In that case, it would be more effective for progress if one turned to changing themselves instead of the situation. Which is always easier said than done, and of course it may seem unfair, because you might argue that the cliques should be the one taking the steps to change, since after all this is all their fault, isn’t it? — but we must caution that such strong feelings devolve into irrational contempt very easily, and are, in most cases, rather uncalled for (once you realise that cliques, as it happens, aren’t actually out to get you down!). If one makes an enemy out of the situation, harbouring a one-sided vendetta, they’ll merely overstress themselves through being hypersensitive to the social lives of others around us.

If you do feel this fervently about cliques, it is a likely sign that you’re banking too much on the perceived validation gained from them. When things go the slightest bit awry, the emotional repercussions on ourselves then become equally disproportionate — why tie our feelings and personal satisfaction to extraneous things? We ought to take conscious steps to avoid being too caught up with matters involving cliques. If it helps, stay physically away from them, if possible. If it’s a class or CCA problem, focusing your energy and thoughts on other activities might take your mind off it. Instead of fretting over living up to unrealistic social idealisations, channeling all that emotional energy into schoolwork, or your CCA itself would be much more worthwhile, we’d wager.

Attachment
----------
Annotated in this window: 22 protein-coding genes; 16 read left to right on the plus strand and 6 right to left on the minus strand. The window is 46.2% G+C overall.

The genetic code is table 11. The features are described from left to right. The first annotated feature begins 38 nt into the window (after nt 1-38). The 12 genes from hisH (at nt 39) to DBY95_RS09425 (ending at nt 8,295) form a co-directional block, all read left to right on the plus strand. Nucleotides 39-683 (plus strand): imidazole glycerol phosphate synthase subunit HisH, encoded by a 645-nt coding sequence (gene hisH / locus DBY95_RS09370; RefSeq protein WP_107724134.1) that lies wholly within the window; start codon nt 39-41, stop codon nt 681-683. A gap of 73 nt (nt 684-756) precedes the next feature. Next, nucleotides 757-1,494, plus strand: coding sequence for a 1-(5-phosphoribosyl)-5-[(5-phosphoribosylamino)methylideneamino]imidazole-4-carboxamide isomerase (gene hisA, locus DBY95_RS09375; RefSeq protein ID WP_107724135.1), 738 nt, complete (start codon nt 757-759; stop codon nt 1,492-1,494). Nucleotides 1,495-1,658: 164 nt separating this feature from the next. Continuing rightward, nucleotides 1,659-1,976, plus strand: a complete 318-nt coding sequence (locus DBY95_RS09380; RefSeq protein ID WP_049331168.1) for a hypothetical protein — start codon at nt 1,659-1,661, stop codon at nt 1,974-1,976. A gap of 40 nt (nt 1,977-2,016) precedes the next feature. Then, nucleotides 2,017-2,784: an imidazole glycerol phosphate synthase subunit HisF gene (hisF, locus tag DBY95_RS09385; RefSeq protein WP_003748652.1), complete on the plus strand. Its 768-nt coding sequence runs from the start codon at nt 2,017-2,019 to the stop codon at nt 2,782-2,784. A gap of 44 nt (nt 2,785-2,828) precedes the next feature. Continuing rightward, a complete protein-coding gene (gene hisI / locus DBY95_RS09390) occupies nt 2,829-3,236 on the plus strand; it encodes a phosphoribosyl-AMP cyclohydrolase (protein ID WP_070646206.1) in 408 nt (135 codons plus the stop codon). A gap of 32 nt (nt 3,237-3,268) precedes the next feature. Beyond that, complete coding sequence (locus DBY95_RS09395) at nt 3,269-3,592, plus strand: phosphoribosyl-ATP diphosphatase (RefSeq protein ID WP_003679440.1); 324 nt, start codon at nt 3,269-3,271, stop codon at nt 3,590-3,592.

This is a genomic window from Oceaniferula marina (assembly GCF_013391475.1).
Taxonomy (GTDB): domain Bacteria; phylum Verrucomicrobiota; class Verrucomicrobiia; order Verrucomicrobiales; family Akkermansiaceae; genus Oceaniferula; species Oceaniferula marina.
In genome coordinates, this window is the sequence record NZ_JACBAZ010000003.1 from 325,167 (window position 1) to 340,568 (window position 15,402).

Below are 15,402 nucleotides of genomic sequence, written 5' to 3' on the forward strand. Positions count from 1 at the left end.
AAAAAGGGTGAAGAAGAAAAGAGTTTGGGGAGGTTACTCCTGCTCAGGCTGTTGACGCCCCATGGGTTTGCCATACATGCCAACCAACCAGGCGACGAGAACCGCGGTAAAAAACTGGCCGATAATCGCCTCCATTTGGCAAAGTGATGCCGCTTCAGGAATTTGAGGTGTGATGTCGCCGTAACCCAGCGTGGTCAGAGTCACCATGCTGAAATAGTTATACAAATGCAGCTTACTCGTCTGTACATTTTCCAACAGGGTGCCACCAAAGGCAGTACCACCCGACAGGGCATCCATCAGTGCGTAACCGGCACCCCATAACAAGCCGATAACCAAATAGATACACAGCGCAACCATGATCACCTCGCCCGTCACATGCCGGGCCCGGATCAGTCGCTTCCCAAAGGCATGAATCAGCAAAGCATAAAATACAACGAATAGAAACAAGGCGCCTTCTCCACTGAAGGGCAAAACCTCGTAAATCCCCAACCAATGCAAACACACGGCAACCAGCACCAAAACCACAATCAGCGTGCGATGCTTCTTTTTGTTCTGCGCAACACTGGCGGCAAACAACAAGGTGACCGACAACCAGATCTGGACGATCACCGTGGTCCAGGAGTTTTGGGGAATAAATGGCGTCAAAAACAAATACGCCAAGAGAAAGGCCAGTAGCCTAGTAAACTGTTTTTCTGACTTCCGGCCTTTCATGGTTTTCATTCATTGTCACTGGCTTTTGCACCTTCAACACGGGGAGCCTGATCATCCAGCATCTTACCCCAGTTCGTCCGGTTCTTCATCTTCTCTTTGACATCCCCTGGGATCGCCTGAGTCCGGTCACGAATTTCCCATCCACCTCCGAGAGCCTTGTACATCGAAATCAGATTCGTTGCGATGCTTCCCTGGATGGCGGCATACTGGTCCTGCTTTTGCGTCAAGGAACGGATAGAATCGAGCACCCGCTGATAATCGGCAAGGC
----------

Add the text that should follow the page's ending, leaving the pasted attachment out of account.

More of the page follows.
As it happens, there is much you can do to improve your situation, to ideally reach a place where you can finally share in positive social vibes between these people in the social circles around you, instead of having your interactions be steeped in animosity.

One of the most immediate ways to do that is to simply open up a conversation with them –  though indeed, it’s rarely easy. Then again, although taking the first step to say ‘Hello’ is always nerve-wracking, making the effort to start the conversation shows the other party that you are sincerely interested in getting to know them better. Whether they care for that is another issue, but if they’re truly open people at heart, the ones who matter will reciprocate eventually. Most importantly, since it’s already hard to break into a clique, it’s a better idea to approach individuals, rather than address a big group — there’ll be more room for genuine connection there.